Though this study seemed to be a global survey of hospital visits and treatment relating to each substance, rather than each substances pharmacological profile.
The Global Drug Survey, an independent research company that, since 2014, has partnered with medical experts and media groups to conduct its annual survey, compiled responses from more than 115,000 people in over 50 countries for its 2017 edition. More than 10,000 people from the U.S. responded
http://www.huffingtonpost.com/entry/glo ... d8f81ec08f
Additional article on the topic from popular science:
If you’re looking to play it safe when it comes to illicit substances, look no further than the humble shroom. It’s non-addictive, hard to overdose on, and you can grow it yourself. And, according to a massive report by the Global Drug Survey, it sends the fewest people to the emergency room of any drug on the market.
Of coarse, this is old news, psychedelics are safe, however I'm not sure that a comparison of hospital visits is the proper method to determine the safety of a substance, it is good information, but modern pharmacology could have told us this a long time ago.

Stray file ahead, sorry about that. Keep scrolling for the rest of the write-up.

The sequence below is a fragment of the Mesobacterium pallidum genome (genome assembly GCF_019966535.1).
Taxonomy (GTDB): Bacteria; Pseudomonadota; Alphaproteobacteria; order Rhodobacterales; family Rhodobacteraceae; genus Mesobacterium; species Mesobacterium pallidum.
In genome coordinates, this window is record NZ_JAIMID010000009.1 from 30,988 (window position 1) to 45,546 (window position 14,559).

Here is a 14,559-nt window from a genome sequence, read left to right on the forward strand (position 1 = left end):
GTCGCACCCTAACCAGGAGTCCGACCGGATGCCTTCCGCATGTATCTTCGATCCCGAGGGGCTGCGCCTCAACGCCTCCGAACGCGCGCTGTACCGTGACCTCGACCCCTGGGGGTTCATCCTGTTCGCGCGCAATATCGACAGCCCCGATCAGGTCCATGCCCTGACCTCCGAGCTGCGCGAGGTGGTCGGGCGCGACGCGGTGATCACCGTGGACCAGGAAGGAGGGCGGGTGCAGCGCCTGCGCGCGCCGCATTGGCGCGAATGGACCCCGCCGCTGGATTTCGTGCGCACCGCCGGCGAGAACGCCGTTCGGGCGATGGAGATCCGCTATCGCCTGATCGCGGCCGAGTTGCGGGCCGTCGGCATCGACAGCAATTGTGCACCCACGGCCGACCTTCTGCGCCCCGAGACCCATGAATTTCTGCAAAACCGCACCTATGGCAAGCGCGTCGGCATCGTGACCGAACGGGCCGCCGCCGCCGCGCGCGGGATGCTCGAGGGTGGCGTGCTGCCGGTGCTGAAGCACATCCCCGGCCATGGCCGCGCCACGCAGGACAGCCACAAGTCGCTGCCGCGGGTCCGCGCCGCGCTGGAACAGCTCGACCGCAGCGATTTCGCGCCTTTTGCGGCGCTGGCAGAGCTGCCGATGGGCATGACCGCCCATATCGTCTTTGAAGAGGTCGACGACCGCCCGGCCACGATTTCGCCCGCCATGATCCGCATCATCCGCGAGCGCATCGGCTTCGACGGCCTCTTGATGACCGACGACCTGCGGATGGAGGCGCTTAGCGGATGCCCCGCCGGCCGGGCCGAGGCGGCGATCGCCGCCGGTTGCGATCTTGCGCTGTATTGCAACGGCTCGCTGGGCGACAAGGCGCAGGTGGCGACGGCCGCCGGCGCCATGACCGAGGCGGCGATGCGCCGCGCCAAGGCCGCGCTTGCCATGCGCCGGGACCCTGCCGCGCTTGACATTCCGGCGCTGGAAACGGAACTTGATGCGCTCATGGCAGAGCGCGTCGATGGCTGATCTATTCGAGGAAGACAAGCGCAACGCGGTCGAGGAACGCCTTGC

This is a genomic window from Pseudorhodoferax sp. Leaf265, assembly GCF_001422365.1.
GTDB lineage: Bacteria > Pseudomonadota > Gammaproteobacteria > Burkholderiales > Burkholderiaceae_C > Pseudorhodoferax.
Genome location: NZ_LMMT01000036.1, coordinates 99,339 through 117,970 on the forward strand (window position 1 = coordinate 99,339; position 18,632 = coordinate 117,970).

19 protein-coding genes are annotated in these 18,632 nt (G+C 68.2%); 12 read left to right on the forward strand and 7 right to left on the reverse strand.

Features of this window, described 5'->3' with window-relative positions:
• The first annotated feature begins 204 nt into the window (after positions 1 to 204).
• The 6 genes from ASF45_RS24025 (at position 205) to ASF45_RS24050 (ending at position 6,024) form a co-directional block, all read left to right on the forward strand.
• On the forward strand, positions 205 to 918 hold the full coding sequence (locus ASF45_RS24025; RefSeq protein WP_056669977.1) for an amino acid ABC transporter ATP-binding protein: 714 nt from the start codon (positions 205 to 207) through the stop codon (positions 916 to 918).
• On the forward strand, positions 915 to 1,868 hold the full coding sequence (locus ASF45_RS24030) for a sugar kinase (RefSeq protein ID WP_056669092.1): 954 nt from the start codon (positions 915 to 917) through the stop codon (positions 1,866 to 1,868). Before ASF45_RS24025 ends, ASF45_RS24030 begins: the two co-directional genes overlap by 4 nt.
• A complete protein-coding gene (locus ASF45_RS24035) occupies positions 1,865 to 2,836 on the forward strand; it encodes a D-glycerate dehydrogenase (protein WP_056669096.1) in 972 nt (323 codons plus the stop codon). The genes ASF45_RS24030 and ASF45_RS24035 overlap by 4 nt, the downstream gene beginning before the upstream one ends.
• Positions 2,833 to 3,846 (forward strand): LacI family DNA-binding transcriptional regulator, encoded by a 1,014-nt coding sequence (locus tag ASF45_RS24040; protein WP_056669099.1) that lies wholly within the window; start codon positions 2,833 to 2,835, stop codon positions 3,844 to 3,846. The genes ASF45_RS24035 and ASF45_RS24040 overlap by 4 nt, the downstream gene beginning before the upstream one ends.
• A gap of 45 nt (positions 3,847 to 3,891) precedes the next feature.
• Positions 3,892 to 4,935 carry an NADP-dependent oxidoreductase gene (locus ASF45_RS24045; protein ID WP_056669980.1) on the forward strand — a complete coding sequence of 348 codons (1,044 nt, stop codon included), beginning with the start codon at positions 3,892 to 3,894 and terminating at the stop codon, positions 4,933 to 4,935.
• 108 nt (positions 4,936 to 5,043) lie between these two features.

Below David E. Nichols comments on LSD:
The primary health concerns about LSD use are related to psychological health rather than risk of physical damage to the body or brain. As senior LSD researcher Dr. David Nichols, Distinguished Chair of Pharmacology at Purdue University and head of one of the world's top LSD research labs, stated in his 2004 review article on hallucinogens, "There is no evidence that any of the hallucinogens, even the very powerful semisynthetic LSD, causes damage to any human body organ. [...] Hallucinogens do not cause life-threatening changes in cardiovascular, renal, or hepatic function because they have little or no affinity for the biological receptors and targets that mediate vital vegetative functions." Deaths resulting from the pharmacological effects of LSD are rare to non-existent
However, I am glad that culture is finally comming to terms with the truth about these compounds, which was my main reason for sharing these articles, it's a good sign that the mass perception of these compounds is changing for the better.